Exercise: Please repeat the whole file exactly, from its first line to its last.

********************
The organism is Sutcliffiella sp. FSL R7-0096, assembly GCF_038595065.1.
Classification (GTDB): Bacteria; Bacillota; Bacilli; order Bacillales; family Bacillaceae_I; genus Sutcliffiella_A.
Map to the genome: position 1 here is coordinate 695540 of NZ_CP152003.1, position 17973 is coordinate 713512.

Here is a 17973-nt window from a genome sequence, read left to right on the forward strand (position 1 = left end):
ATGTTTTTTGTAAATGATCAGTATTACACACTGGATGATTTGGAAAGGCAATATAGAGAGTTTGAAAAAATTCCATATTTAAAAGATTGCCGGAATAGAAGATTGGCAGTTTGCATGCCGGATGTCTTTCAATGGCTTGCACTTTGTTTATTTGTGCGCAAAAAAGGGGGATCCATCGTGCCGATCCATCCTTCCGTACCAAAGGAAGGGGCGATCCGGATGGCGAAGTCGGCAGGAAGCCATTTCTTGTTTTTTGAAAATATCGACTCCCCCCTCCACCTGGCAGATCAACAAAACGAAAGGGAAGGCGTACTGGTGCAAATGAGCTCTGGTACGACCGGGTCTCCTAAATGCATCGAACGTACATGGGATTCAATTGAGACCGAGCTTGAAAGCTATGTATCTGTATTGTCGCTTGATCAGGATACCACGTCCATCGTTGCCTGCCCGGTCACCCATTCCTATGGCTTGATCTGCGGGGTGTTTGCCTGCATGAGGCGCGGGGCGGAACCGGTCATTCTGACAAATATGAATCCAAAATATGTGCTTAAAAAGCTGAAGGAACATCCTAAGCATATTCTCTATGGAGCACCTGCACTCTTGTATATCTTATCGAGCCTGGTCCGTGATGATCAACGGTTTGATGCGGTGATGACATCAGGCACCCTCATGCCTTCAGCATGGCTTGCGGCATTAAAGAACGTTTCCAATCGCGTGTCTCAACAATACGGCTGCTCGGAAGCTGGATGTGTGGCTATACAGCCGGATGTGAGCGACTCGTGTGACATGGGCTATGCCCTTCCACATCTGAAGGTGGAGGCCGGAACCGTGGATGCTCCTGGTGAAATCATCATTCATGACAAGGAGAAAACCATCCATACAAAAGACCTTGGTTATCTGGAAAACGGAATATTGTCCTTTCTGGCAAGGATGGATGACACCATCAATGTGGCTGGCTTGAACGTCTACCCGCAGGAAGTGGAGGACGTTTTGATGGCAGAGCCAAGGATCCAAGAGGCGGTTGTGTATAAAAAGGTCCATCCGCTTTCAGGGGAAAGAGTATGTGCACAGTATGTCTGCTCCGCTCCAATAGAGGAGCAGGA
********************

The organism is Sutcliffiella sp. FSL R7-0096, assembly GCF_038595065.1.
Classification (GTDB): Bacteria; Bacillota; Bacilli; order Bacillales; family Bacillaceae_I; genus Sutcliffiella_A.
Map to the genome: position 1 here is coordinate 695540 of NZ_CP152003.1, position 17973 is coordinate 713512.

Here is a 17973-nt window from a genome sequence, read left to right on the forward strand (position 1 = left end):
ATGTTTTTTGTAAATGATCAGTATTACACACTGGATGATTTGGAAAGGCAATATAGAGAGTTTGAAAAAATTCCATATTTAAAAGATTGCCGGAATAGAAGATTGGCAGTTTGCATGCCGGATGTCTTTCAATGGCTTGCACTTTGTTTATTTGTGCGCAAAAAAGGGGGATCCATCGTGCCGATCCATCCTTCCGTACCAAAGGAAGGGGCGATCCGGATGGCGAAGTCGGCAGGAAGCCATTTCTTGTTTTTTGAAAATATCGACTCCCCCCTCCACCTGGCAGATCAACAAAACGAAAGGGAAGGCGTACTGGTGCAAATGAGCTCTGGTACGACCGGGTCTCCTAAATGCATCGAACGTACATGGGATTCAATTGAGACCGAGCTTGAAAGCTATGTATCTGTATTGTCGCTTGATCAGGATACCACGTCCATCGTTGCCTGCCCGGTCACCCATTCCTATGGCTTGATCTGCGGGGTGTTTGCCTGCATGAGGCGCGGGGCGGAACCGGTCATTCTGACAAATATGAATCCAAAATATGTGCTTAAAAAGCTGAAGGAACATCCTAAGCATATTCTCTATGGAGCACCTGCACTCTTGTATATCTTATCGAGCCTGGTCCGTGATGATCAACGGTTTGATGCGGTGATGACATCAGGCACCCTCATGCCTTCAGCATGGCTTGCGGCATTAAAGAACGTTTCCAATCGCGTGTCTCAACAATACGGCTGCTCGGAAGCTGGATGTGTGGCTATACAGCCGGATGTGAGCGACTCGTGTGACATGGGCTATGCCCTTCCACATCTGAAGGTGGAGGCCGGAACCGTGGATGCTCCTGGTGAAATCATCATTCATGACAAGGAGAAAACCATCCATACAAAAGACCTTGGTTATCTGGAAAACGGAATATTGTCCTTTCTGGCAAGGATGGATGACACCATCAATGTGGCTGGCTTGAACGTCTACCCGCAGGAAGTGGAGGACGTTTTGATGGCAGAGCCAAGGATCCAAGAGGCGGTTGTGTATAAAAAGGTCCATCCGCTTTCAGGGGAAAGAGTATGTGCACAGTATGTCTGCTCCGCTCCAATAGAGGAGCAGGA